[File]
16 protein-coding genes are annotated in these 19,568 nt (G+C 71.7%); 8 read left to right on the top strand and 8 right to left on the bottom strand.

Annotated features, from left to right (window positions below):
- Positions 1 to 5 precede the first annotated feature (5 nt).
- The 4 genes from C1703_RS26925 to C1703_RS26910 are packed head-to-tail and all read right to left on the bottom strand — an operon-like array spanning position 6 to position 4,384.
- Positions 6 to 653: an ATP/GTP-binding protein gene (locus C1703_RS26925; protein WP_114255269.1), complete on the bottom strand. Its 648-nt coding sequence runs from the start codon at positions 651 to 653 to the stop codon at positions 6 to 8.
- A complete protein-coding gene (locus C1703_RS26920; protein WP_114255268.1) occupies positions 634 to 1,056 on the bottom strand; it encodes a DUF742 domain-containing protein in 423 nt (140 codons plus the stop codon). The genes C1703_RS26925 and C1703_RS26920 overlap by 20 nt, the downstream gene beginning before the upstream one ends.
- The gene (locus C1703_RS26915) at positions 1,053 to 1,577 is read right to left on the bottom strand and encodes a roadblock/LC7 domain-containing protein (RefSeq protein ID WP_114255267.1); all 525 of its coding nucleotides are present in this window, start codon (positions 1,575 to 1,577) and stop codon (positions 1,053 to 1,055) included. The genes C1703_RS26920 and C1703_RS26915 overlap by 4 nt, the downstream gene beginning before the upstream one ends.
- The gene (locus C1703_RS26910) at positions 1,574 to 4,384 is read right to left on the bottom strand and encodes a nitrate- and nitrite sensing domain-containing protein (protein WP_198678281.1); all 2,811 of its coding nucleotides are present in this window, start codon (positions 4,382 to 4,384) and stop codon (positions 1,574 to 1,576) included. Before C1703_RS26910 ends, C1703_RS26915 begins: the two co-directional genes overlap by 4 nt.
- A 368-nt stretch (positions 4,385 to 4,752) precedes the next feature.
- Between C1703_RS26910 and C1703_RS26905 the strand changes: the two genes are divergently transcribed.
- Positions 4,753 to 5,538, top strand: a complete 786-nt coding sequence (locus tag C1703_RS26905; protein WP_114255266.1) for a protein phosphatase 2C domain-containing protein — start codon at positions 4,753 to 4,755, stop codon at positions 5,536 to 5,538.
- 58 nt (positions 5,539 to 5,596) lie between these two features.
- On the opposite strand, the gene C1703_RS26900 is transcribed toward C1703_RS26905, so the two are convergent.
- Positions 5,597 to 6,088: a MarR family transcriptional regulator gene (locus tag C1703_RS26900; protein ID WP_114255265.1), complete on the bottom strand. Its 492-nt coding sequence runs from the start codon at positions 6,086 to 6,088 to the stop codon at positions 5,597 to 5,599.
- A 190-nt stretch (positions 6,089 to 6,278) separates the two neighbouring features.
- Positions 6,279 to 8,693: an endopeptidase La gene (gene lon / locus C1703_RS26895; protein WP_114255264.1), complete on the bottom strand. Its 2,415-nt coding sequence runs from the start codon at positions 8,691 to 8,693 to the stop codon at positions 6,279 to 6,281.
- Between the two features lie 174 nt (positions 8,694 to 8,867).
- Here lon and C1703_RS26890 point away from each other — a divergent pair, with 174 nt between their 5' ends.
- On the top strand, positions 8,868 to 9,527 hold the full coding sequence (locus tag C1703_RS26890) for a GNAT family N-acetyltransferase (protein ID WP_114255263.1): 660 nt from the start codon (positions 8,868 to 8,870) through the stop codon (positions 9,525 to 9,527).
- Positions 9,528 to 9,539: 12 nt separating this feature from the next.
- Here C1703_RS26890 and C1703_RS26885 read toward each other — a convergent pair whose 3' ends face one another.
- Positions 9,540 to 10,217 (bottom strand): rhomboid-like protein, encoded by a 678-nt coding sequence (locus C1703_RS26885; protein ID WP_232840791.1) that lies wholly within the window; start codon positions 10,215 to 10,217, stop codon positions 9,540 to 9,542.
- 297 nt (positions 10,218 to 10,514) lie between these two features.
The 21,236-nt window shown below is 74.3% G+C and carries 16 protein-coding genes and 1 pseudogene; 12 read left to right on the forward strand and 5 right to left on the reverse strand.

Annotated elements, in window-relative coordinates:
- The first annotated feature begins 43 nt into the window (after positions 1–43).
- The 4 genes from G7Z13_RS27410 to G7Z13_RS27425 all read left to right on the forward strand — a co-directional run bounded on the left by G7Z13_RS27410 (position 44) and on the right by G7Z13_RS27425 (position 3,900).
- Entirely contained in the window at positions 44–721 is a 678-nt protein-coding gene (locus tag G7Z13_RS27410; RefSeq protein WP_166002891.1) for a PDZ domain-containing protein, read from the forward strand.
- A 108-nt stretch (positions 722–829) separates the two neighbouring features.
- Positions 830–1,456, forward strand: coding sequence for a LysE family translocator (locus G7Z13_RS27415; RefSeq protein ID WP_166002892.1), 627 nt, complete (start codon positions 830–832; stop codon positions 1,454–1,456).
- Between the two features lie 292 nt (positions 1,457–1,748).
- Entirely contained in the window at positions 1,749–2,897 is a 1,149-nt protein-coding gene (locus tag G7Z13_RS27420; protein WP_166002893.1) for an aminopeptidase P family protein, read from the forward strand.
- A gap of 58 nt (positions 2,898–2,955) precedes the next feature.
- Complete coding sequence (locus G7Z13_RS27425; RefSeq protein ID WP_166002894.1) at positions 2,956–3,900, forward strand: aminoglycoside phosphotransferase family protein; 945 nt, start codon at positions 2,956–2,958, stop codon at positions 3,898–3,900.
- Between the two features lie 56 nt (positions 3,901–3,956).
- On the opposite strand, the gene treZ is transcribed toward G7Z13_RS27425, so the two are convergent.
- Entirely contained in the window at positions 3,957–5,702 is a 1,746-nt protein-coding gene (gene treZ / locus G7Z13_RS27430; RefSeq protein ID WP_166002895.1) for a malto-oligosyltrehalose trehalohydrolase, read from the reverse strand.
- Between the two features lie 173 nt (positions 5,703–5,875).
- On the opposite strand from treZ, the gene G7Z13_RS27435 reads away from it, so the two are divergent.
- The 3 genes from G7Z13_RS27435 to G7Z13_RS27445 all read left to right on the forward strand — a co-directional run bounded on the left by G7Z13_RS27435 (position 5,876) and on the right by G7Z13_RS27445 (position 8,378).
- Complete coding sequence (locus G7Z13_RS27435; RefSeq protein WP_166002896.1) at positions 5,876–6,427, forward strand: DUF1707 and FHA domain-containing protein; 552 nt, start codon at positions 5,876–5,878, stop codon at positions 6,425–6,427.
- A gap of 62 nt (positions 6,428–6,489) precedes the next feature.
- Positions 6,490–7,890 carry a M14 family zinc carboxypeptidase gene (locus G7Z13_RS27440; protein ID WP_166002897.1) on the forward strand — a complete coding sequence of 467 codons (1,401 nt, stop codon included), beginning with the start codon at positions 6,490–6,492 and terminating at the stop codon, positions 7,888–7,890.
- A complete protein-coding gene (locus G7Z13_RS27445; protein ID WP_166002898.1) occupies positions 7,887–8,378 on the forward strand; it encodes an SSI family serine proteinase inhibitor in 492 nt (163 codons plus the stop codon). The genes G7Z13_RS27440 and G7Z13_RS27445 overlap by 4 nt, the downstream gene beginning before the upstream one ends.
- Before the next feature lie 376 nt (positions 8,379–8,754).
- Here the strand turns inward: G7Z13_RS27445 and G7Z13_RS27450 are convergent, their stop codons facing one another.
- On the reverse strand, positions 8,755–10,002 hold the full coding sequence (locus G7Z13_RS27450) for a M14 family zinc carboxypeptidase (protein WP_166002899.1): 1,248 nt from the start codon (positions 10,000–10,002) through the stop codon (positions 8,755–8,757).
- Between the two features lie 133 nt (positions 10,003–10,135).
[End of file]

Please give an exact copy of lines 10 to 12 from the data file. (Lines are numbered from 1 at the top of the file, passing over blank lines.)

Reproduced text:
- Between C1703_RS26910 and C1703_RS26905 the strand changes: the two genes are divergently transcribed.
- Positions 4,753 to 5,538, top strand: a complete 786-nt coding sequence (locus tag C1703_RS26905; protein WP_114255266.1) for a protein phosphatase 2C domain-containing protein — start codon at positions 4,753 to 4,755, stop codon at positions 5,536 to 5,538.
- 58 nt (positions 5,539 to 5,596) lie between these two features.